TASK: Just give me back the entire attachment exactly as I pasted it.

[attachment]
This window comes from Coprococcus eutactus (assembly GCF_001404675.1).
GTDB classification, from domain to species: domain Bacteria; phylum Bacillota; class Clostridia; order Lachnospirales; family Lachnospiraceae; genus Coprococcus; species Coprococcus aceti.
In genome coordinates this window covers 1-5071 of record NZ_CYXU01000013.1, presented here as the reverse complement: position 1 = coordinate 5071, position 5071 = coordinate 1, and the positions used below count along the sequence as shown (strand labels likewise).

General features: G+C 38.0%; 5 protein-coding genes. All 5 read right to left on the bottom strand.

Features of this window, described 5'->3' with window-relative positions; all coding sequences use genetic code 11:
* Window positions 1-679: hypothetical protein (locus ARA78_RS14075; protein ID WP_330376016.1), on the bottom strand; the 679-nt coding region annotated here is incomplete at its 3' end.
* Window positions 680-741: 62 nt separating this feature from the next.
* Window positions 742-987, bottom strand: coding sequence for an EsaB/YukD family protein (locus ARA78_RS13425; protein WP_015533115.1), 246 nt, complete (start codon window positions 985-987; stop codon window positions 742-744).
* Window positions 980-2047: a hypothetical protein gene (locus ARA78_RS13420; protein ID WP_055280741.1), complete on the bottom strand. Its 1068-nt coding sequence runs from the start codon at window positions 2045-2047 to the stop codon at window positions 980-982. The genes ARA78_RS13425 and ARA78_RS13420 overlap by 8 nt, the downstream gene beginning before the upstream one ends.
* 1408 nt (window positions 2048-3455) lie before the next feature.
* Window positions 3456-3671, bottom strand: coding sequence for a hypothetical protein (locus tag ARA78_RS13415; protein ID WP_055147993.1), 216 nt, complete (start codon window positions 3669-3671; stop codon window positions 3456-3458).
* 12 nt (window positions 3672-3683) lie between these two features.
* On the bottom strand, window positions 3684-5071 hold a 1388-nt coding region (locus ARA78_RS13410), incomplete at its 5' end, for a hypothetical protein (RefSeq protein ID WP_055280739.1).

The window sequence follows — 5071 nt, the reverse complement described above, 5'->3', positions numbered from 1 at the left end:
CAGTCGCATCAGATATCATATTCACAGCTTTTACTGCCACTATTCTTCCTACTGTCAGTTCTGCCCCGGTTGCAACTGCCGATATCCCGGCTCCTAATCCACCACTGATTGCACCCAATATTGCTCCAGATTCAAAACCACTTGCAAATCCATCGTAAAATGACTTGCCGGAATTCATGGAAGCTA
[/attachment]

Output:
This window comes from Coprococcus eutactus (assembly GCF_001404675.1).
GTDB classification, from domain to species: domain Bacteria; phylum Bacillota; class Clostridia; order Lachnospirales; family Lachnospiraceae; genus Coprococcus; species Coprococcus aceti.
In genome coordinates this window covers 1-5071 of record NZ_CYXU01000013.1, presented here as the reverse complement: position 1 = coordinate 5071, position 5071 = coordinate 1, and the positions used below count along the sequence as shown (strand labels likewise).

General features: G+C 38.0%; 5 protein-coding genes. All 5 read right to left on the bottom strand.

Features of this window, described 5'->3' with window-relative positions; all coding sequences use genetic code 11:
* Window positions 1-679: hypothetical protein (locus ARA78_RS14075; protein ID WP_330376016.1), on the bottom strand; the 679-nt coding region annotated here is incomplete at its 3' end.
* Window positions 680-741: 62 nt separating this feature from the next.
* Window positions 742-987, bottom strand: coding sequence for an EsaB/YukD family protein (locus ARA78_RS13425; protein WP_015533115.1), 246 nt, complete (start codon window positions 985-987; stop codon window positions 742-744).
* Window positions 980-2047: a hypothetical protein gene (locus ARA78_RS13420; protein ID WP_055280741.1), complete on the bottom strand. Its 1068-nt coding sequence runs from the start codon at window positions 2045-2047 to the stop codon at window positions 980-982. The genes ARA78_RS13425 and ARA78_RS13420 overlap by 8 nt, the downstream gene beginning before the upstream one ends.
* 1408 nt (window positions 2048-3455) lie before the next feature.
* Window positions 3456-3671, bottom strand: coding sequence for a hypothetical protein (locus tag ARA78_RS13415; protein ID WP_055147993.1), 216 nt, complete (start codon window positions 3669-3671; stop codon window positions 3456-3458).
* 12 nt (window positions 3672-3683) lie between these two features.
* On the bottom strand, window positions 3684-5071 hold a 1388-nt coding region (locus ARA78_RS13410), incomplete at its 5' end, for a hypothetical protein (RefSeq protein ID WP_055280739.1).

The window sequence follows — 5071 nt, the reverse complement described above, 5'->3', positions numbered from 1 at the left end:
CAGTCGCATCAGATATCATATTCACAGCTTTTACTGCCACTATTCTTCCTACTGTCAGTTCTGCCCCGGTTGCAACTGCCGATATCCCGGCTCCTAATCCACCACTGATTGCACCCAATATTGCTCCAGATTCAAAACCACTTGCAAATCCATCGTAAAATGACTTGCCGGAATTCATGGAAGCTA